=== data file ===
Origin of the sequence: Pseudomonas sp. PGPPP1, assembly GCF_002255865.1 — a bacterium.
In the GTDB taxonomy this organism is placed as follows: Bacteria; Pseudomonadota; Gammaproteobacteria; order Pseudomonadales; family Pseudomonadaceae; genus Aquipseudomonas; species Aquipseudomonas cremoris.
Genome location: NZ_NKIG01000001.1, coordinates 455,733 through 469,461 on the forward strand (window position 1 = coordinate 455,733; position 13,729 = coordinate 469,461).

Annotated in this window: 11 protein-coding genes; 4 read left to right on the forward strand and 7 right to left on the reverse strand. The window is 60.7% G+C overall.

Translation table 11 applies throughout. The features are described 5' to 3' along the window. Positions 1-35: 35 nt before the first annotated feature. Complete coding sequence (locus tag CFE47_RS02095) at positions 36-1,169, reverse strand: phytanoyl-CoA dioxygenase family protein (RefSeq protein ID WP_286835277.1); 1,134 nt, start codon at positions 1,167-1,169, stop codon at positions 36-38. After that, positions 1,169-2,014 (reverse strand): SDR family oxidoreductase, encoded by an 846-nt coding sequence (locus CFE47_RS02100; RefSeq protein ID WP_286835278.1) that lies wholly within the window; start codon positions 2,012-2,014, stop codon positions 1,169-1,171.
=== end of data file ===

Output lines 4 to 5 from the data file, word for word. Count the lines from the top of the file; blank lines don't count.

Annotated in this window: 11 protein-coding genes; 4 read left to right on the forward strand and 7 right to left on the reverse strand. The window is 60.7% G+C overall.

Translation table 11 applies throughout. The features are described 5' to 3' along the window. Positions 1-35: 35 nt before the first annotated feature. Complete coding sequence (locus tag CFE47_RS02095) at positions 36-1,169, reverse strand: phytanoyl-CoA dioxygenase family protein (RefSeq protein ID WP_286835277.1); 1,134 nt, start codon at positions 1,167-1,169, stop codon at positions 36-38. After that, positions 1,169-2,014 (reverse strand): SDR family oxidoreductase, encoded by an 846-nt coding sequence (locus CFE47_RS02100; RefSeq protein ID WP_286835278.1) that lies wholly within the window; start codon positions 2,012-2,014, stop codon positions 1,169-1,171.